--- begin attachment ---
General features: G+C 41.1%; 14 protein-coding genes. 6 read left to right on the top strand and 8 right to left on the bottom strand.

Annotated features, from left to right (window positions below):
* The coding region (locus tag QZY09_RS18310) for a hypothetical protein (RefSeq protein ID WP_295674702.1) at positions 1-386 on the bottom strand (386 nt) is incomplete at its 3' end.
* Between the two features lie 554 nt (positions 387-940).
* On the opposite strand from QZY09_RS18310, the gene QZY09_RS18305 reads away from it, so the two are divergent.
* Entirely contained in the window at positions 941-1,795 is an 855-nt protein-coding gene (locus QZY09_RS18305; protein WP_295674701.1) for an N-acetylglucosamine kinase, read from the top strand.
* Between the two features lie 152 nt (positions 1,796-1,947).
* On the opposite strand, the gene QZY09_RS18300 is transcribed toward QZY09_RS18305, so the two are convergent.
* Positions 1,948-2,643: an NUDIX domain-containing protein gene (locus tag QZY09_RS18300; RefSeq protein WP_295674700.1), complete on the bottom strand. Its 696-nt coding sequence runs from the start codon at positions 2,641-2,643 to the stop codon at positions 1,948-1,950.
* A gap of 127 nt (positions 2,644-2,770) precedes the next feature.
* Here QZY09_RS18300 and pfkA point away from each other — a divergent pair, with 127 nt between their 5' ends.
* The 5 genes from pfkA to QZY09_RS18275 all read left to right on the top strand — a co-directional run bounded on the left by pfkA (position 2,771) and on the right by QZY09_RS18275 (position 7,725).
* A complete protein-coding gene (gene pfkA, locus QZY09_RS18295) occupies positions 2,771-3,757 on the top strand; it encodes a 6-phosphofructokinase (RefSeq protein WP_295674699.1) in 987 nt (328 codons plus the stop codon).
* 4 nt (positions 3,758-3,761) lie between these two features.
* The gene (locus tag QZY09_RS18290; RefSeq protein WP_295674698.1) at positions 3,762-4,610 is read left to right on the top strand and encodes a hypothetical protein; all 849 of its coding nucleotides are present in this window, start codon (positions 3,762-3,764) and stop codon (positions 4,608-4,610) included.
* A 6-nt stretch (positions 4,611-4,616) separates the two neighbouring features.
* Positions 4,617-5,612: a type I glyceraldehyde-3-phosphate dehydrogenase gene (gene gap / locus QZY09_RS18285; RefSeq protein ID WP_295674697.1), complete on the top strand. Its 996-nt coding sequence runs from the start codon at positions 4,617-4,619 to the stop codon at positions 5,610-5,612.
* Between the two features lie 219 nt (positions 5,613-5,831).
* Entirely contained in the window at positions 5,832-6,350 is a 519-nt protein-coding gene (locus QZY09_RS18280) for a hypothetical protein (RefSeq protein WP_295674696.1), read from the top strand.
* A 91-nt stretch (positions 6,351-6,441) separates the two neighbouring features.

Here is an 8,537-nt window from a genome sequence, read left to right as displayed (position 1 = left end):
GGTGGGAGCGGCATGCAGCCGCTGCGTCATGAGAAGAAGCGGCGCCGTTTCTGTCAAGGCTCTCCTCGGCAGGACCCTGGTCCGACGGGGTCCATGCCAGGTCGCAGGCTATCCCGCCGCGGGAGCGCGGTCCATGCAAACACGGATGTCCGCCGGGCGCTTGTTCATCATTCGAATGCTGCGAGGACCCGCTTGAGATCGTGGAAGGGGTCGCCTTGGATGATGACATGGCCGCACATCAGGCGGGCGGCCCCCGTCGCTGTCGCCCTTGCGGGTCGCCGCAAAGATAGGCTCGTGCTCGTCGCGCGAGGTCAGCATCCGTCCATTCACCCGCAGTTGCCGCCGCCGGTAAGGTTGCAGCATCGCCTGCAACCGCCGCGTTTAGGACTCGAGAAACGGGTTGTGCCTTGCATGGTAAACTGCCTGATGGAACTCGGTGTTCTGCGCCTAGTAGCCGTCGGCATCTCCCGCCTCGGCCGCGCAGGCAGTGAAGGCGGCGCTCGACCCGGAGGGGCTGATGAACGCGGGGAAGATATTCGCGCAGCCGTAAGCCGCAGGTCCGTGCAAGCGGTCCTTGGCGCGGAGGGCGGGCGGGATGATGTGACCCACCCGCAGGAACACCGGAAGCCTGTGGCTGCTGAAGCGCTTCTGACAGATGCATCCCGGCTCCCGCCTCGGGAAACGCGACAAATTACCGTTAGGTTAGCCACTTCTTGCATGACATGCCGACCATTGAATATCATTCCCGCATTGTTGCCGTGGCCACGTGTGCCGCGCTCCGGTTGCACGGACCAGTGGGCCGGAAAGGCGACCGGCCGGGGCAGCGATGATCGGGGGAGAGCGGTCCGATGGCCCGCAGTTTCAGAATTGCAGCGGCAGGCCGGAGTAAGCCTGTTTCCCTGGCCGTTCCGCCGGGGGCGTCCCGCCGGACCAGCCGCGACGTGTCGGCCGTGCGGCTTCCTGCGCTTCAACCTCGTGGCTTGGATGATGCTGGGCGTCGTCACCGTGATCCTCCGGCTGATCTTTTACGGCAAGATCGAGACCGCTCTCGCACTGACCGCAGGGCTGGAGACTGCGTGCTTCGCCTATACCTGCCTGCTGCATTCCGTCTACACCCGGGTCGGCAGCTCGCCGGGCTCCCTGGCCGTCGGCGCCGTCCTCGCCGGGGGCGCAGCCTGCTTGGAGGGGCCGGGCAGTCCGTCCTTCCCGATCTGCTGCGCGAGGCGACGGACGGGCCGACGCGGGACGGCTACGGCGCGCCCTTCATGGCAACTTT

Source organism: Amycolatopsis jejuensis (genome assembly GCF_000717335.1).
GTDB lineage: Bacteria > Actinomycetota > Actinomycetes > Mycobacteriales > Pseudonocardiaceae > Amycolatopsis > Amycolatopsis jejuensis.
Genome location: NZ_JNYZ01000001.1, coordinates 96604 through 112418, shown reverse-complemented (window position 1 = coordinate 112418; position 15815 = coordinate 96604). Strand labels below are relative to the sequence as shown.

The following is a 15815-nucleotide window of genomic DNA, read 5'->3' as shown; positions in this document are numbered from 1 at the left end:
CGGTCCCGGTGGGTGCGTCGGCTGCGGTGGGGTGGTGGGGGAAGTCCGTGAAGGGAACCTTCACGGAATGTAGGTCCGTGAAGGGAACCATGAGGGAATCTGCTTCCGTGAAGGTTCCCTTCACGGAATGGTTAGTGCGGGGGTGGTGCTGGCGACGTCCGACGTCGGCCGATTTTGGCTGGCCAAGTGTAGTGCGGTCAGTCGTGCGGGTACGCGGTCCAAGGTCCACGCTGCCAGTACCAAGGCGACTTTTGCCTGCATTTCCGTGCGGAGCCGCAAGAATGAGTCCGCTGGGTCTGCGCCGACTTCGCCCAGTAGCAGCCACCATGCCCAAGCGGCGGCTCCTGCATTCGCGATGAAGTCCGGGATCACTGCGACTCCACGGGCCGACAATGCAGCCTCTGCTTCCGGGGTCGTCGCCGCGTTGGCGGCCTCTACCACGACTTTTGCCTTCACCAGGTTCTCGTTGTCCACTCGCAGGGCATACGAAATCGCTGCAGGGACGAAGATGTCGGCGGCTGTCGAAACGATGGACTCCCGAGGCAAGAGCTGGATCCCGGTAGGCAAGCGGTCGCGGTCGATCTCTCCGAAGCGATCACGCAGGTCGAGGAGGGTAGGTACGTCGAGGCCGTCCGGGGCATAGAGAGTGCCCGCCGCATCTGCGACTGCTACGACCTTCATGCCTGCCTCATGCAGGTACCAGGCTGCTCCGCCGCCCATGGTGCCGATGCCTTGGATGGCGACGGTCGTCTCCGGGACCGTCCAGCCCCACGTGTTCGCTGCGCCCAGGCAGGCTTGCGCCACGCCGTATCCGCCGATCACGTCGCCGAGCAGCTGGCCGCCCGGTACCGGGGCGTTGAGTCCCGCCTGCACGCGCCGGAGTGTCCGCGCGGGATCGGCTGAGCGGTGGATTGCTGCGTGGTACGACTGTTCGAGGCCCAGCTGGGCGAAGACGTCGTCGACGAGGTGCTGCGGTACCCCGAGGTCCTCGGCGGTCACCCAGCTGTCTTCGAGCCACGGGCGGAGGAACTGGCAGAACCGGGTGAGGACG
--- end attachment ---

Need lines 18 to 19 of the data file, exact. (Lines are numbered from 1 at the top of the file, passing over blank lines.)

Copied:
* Between the two features lie 219 nt (positions 5,613-5,831).
* Entirely contained in the window at positions 5,832-6,350 is a 519-nt protein-coding gene (locus QZY09_RS18280) for a hypothetical protein (RefSeq protein WP_295674696.1), read from the top strand.